Service Oriented Architecture (SOA) was the great hope of organizations decades ago when they sought to advance legacy system integration, reduce and bypass layers, and rapidly access the system of record. At the time, the existing solution was point-to-point integration, creating a brittle “spaghetti” middle layer that was hard to manage. This was replaced by SOA, which was later augmented with ESB. This fixed the spaghetti mess by creating an intermediate set of layers, which added complexity to the integration process.
Unfortunately, most IT departments with legacy systems and SOA still struggle to be as agile as needed in this ever-increasing global and digitized world.
SOA Solved Many Problems, But Not All
Today, upward of 90% of the world’s enterprise applications are monolithic. When they were created, monolithic design was the best approach available. However, as business needs evolved and the demand for greater agility intensified, developers and IT teams are considering breaking free of these monolithic architectures.
SOAs have become a hindrance, not the solution they once were.
The SOA Integration Challenge
The promise of SOA initiatives was extending the reach of core business functions while reducing the internal expenses and complexity that grew alongside monoliths. SOAs achieved these goals by breaking the core functions of a monolith into web services using protocols such as simple object access protocol (SOAP) and eXtensible markup language (XML).
SOAP was built for universal application communications. Because it’s based on XML, SOAs designed with SOAP could, in theory, be used to create an agnostic integration layer. Rather than struggling to piece together various proprietary systems, these protocols would open monoliths on different operating systems so they could work together.
This agnostic integration layer would let system administrators connect pieces of a monolith to an enterprise service bus (ESB) to achieve an agile, plug-and-play SOA. In some cases, this approach succeeded.
A great deal of “legacy SOA” still provides value. In these cases, the value the SOA provides is the behind-the-scenes server-to-server communication that mostly aids developers. When it comes to serving internal and external customers–and their rapidly changing demands–SOA isn’t always up to the task.
To achieve service integration, the ESB must oversee the messages from start to destination. This communication isn’t as simple as the SOA vendors may have promised. Consider an SOA integration within a core banking application. The message must go from the core application on the mainframe to a branch office server. If the business logic states a message is only relevant for one business day, administrators must decide whether to move it to a queue, log or disregard when the day passes. This is a common scenario for core banking applications in an SOA, but how well does it work?
In this example–and others like it–the ESB must know whether a business day has passed to make the right decision about where to send the message. Therefore, the integration requires an algorithm–meaning that ESB cannot simply rely on a universal rule for sending messages between the monolith and external integration.
When administrators introduce new business logic into the monolith integration, it turns what was supposed to be an agnostic service layer into a new application layer, increasing complexity. Instead of simply integrating the monolith into a new digital service, the enterprise ends up with a larger monolith–one that includes the mainframe and all the new integration stacks.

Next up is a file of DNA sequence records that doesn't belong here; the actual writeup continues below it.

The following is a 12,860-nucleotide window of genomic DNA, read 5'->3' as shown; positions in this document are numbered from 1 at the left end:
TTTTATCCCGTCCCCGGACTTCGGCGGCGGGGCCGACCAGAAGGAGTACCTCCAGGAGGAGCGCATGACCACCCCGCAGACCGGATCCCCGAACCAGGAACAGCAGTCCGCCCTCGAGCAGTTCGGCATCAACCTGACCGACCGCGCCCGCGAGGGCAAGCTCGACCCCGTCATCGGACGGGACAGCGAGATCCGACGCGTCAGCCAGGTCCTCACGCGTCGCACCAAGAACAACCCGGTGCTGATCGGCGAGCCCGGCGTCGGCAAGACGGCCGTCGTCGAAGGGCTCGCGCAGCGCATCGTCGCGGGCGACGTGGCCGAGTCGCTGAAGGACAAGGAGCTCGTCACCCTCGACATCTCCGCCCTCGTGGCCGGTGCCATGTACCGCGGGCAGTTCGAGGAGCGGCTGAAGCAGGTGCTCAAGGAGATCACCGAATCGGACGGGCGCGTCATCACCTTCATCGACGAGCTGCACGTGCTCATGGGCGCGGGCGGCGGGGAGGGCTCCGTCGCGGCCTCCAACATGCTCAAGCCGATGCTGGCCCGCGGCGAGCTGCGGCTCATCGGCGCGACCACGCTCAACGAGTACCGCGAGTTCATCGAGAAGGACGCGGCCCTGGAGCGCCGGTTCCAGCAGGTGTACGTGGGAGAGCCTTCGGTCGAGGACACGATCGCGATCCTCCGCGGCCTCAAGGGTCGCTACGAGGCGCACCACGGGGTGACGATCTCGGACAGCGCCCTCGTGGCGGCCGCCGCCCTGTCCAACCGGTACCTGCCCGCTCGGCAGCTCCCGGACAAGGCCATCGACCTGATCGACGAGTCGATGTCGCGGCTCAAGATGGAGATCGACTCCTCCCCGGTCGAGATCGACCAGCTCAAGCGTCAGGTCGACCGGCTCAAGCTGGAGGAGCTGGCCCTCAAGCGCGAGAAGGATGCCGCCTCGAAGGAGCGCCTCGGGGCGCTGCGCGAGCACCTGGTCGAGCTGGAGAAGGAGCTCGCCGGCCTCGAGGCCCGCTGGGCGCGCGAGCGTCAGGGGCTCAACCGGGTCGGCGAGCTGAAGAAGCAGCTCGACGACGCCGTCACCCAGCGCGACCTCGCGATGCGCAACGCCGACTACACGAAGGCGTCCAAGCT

Despite the promises of SOA, the integration problems result in increased maintenance time, greater complexity of code and software and the continued growth (not elimination) of monolithic applications.
The first rule of effective integration is “smart end-points and dumb pipes.” Building logic and layers into the service layer breaks that rule, increases the overall complexity and adds another legacy application to your portfolio.
Bottom line: Trying to optimize the SOA approach will only result in larger monoliths.
Improving SOAs with Microservices
Using microservice architectures helps realize the original promise of SOAs, delivering the benefits of SOAs while removing many disadvantages.
For decades, CIOs have tried to transition away from monoliths by taking traditional approaches to integration, only to find they’ve doubled down on legacy investments. All these integration stacks end up coupled to legacy systems and only result in more work for the IT team–and a less agile organization.
The integration step of SOA was never intended to include business logic. Trying to force business logic into this approach leads to workarounds and extra effort just to achieve a less-than-ideal result.
The key factor is how to incorporate microservices without adverse effects. Luckily, microservices architecture can be forged from SOAs by introducing these new principles:
- Context Mapping: When replacing an existing SOA, teams must consider the size and scope of the new microservice and apply proper contextual boundaries. For example, SOAs that typically sought broad integration with digital services should be broken down into smaller domains to simplify operation.
- Shared-Nothing Architecture: Too many SOA integrations create sprawling dependencies that create complexity in the tech stack. Microservices avoid these cross-service dependencies. For those looking to move to microservices from an existing SOA, it’s important to look at the list of dependencies and work toward standalone functionality.
Ultimately, the goal should be to refactor monoliths in a way that shifts the IT stack toward microservices. By taking the right approach, you can make the most of both microservices and APIs within your SOA. You enhance your digital journey, leading you to IT efficiency, faster cycles, greater scalability and competitive differentiation.